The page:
"I think we can all agree that the gender binary as it is, is pretty limiting," he says. "Feminists have argued that for a long time. Queer people, all genders, argued that for a long time. I think now more and more men — especially men who have studied how masculinity operates — see the limitations of the male gender identity as it is enforced socially. I have always been interested in narratives about trans people, because in so many ways I felt my transition was delayed by the way in which being trans was represented in media."

And, he adds, "It’s not like I got to the other side and it was like, 'Okay, great. I just totally accept [that] all the things that for my transition I struggled with are now resolved.'"

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McBee's quest as a writer and advocate has been to expand the ways in which all of us look at identity, and speak to that wider audience. "There are lot of ways we socialize gender; nothing about it is innate. And I figured if that’s true for me, I just can’t believe that it’s not true for more people. I found through my reporting and research and all the conversations I’ve had in writing the book that most people I spoke to had a story [and] I think a real need to talk about gender… so it works better for all of us."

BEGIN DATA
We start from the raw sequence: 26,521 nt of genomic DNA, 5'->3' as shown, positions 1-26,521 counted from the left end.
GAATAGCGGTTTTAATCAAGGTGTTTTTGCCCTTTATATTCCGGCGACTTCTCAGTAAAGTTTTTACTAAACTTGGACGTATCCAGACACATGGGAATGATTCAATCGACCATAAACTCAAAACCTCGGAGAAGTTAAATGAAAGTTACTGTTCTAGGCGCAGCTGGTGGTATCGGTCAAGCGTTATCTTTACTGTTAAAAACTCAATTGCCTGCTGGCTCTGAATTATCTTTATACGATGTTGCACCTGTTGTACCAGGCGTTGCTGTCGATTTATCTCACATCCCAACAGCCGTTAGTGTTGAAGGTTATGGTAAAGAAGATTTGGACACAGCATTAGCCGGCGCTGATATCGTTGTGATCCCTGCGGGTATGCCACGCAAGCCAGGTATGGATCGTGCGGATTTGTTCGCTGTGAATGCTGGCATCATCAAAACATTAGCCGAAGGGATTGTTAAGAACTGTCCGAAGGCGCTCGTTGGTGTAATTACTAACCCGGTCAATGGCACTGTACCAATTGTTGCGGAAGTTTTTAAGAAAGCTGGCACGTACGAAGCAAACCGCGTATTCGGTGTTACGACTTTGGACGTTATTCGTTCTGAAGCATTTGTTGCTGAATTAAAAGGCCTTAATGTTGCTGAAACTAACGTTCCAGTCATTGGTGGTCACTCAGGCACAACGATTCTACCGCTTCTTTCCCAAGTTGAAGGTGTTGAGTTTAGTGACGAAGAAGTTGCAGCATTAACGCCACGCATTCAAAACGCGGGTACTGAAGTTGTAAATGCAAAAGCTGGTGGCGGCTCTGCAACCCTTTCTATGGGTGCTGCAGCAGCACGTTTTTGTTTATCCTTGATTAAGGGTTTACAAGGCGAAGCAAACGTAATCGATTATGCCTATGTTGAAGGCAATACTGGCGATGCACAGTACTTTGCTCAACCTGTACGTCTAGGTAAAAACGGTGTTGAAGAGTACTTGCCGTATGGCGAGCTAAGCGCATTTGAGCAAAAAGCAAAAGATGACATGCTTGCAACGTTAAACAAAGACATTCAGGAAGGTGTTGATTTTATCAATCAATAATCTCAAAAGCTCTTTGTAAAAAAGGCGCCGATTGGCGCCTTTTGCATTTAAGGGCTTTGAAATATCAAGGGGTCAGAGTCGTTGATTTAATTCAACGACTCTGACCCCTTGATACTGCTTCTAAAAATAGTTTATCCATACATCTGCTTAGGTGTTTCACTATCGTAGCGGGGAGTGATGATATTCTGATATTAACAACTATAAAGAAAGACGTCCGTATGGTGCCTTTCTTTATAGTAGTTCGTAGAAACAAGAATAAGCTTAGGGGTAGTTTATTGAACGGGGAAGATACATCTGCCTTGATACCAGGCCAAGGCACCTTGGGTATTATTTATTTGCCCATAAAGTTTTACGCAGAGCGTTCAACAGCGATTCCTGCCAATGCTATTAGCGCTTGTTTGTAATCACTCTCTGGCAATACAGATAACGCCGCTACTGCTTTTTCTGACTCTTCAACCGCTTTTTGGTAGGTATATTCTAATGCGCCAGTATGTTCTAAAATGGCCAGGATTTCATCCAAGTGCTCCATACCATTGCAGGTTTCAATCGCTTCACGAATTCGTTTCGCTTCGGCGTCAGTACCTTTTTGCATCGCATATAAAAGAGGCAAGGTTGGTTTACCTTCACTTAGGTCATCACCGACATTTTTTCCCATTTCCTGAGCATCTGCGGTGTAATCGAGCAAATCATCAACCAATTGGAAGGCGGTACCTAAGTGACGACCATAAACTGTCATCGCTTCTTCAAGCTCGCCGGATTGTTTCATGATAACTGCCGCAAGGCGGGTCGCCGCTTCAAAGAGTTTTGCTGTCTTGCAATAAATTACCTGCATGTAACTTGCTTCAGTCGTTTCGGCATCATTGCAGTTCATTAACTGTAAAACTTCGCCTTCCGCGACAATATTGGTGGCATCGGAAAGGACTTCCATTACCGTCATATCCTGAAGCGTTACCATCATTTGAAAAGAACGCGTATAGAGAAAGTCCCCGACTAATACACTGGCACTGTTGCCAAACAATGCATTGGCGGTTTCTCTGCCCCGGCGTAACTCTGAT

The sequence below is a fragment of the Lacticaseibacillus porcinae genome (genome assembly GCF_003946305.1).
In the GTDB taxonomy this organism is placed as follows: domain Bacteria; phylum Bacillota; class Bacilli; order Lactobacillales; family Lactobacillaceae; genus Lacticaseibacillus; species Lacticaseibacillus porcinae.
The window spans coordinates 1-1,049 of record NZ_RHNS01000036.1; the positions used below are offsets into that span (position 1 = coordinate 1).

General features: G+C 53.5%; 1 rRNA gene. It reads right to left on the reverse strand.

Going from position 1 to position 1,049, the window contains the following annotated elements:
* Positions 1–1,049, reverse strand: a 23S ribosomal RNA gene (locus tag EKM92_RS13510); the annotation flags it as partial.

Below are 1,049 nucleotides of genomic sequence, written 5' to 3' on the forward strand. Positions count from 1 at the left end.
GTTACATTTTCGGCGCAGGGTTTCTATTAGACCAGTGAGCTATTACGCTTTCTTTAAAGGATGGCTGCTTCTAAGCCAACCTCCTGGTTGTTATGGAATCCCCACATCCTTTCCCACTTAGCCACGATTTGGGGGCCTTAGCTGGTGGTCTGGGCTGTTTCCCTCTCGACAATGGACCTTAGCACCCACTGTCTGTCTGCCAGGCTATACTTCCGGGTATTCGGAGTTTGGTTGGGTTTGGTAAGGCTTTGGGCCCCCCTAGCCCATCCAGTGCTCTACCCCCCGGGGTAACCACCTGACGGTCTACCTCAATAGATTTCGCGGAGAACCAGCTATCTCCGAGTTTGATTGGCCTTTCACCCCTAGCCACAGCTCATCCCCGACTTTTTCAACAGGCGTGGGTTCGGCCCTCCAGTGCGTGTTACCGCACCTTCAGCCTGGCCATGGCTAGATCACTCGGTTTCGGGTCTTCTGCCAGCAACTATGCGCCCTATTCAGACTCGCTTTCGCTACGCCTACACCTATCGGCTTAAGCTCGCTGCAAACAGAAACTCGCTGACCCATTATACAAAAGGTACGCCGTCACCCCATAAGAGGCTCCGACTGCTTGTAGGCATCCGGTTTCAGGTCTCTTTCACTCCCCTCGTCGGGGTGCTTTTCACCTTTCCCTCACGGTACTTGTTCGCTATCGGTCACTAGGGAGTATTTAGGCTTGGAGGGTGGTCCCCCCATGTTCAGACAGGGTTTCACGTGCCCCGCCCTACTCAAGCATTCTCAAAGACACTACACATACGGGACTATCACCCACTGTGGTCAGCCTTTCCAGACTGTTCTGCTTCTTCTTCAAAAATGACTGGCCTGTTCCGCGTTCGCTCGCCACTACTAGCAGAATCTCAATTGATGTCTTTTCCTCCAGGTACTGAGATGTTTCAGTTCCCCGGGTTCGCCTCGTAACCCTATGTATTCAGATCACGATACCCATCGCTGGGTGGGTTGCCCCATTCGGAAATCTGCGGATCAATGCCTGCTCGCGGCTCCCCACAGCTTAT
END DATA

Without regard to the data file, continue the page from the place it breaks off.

In many painful ways, including bathroom bills and the threatened rights of trans people to serve their country, we seem to be backsliding on human rights and dignity. In my own kids' super liberal, super progressive school last year, a movement to make the bathrooms gender inclusive was essentially shut down by one uncomfortable parent.

"It’s crazy how invested people are in gender as a system," says McBee. "In the UK right now, there’s huge debate about whether trans people exist. There are regular commentators going on the international media and saying trans people aren’t real for various reasons. It’s obviously a metaphor. This isn’t about us. It’s about something in them, and that’s part of the urgency about trying to get people to think about this beyond an identity politics issue. You should care because you’re a human.... If you don’t really realize how you feel about gender, then you might end up being a problem down the road for people like me, and that’s part of my interest in getting people to think about it... It's strange to me [when] we just sit around and agree like, 'Well, that can’t change. It’s always been this way.' In the end, this is not true. We literally can change these narratives that we have."